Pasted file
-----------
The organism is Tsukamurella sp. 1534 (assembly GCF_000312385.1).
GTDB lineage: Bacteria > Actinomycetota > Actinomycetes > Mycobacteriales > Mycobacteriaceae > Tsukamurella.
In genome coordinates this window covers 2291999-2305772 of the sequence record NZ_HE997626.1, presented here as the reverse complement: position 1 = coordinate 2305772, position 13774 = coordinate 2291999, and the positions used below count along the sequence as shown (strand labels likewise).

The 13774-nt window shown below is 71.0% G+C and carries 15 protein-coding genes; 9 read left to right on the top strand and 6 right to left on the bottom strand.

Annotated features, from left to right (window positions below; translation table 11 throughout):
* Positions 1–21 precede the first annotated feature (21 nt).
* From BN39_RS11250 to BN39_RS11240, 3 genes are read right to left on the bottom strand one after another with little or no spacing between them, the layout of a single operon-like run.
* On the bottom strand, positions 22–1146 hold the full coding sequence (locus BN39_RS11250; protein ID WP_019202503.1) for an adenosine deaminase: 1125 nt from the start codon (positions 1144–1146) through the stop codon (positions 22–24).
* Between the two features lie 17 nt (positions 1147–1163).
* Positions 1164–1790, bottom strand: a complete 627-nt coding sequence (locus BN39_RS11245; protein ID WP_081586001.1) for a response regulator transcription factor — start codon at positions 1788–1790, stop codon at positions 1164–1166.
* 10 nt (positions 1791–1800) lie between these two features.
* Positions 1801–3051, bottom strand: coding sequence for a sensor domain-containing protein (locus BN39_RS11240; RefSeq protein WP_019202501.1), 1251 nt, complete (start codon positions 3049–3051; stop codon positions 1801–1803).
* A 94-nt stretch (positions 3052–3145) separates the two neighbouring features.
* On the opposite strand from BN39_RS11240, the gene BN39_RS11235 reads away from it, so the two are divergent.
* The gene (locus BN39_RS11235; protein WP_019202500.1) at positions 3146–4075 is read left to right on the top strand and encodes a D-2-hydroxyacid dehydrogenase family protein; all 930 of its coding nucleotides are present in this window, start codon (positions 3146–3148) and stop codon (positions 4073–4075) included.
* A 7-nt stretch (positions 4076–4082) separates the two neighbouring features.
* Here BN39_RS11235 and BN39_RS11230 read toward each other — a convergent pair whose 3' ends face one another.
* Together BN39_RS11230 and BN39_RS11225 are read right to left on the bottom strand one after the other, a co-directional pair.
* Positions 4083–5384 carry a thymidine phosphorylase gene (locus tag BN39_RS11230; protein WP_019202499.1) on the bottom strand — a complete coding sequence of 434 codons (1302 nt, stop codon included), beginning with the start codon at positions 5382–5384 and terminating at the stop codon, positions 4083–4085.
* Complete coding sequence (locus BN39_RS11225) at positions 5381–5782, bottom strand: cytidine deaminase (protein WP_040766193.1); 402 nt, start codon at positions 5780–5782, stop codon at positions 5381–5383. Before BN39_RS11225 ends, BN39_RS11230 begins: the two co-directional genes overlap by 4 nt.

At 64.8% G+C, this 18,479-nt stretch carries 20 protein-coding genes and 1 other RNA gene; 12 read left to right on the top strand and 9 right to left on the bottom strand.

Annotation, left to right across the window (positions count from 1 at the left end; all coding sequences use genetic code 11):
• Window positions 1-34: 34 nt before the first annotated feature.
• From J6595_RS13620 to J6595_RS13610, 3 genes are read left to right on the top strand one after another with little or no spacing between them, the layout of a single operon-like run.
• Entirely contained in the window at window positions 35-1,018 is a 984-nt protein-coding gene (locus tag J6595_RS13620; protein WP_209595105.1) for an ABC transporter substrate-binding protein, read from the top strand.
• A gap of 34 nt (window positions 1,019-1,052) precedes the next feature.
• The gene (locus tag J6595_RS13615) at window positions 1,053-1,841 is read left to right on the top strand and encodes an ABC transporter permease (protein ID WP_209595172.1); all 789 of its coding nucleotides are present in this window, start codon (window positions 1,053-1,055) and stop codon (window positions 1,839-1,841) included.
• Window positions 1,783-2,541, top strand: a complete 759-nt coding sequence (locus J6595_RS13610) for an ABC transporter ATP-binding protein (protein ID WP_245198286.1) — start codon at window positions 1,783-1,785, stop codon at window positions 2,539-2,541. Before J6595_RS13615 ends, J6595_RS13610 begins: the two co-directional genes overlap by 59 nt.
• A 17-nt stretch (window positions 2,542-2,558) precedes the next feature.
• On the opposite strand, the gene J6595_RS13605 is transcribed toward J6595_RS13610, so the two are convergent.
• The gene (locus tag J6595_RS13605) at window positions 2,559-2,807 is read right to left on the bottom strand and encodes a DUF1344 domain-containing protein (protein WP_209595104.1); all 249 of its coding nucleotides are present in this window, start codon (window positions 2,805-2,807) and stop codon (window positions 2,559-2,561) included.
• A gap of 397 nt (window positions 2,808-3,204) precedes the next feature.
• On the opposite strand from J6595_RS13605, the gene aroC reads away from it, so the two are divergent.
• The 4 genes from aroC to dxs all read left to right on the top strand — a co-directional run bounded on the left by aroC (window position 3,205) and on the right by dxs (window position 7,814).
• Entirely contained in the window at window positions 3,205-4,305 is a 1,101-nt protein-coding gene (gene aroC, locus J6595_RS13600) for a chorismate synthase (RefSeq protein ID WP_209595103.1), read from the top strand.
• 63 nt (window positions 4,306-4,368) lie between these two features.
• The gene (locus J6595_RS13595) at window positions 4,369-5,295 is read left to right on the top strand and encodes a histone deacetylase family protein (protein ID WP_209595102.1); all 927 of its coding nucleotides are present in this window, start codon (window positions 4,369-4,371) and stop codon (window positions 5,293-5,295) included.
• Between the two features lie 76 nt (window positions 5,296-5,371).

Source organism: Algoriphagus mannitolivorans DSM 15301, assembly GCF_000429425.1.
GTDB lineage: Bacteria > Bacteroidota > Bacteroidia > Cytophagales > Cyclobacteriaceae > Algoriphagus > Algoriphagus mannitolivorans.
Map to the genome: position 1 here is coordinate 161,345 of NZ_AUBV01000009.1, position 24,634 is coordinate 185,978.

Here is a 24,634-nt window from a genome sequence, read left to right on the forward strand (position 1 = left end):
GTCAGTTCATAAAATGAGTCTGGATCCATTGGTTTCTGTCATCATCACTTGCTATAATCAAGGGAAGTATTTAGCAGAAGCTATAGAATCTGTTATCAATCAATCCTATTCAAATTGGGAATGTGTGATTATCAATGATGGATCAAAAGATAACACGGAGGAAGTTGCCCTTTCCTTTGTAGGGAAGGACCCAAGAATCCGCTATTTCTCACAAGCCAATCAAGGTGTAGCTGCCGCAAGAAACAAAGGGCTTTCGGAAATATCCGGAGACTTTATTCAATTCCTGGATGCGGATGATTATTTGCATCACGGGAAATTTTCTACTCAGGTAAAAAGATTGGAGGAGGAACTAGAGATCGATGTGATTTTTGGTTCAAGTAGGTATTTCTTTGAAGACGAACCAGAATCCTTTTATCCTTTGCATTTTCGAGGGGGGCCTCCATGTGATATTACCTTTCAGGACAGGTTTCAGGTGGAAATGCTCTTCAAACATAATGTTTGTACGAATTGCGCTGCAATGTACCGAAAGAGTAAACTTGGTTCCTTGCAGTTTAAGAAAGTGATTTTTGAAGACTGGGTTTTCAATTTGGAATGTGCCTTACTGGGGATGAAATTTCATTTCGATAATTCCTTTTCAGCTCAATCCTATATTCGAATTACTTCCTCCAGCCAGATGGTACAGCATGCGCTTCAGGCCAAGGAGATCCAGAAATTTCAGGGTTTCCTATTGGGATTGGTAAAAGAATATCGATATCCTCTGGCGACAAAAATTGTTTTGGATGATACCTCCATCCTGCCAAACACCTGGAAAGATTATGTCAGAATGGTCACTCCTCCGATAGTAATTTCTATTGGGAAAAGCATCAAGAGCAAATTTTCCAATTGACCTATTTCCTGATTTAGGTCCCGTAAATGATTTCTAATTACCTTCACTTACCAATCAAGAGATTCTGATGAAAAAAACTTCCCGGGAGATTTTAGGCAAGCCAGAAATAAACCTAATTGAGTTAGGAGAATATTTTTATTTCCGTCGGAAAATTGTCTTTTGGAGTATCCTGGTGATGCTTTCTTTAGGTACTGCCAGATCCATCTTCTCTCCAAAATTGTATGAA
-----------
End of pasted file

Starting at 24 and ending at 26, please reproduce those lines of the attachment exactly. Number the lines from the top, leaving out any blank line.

• From J6595_RS13620 to J6595_RS13610, 3 genes are read left to right on the top strand one after another with little or no spacing between them, the layout of a single operon-like run.
• Entirely contained in the window at window positions 35-1,018 is a 984-nt protein-coding gene (locus tag J6595_RS13620; protein WP_209595105.1) for an ABC transporter substrate-binding protein, read from the top strand.
• A gap of 34 nt (window positions 1,019-1,052) precedes the next feature.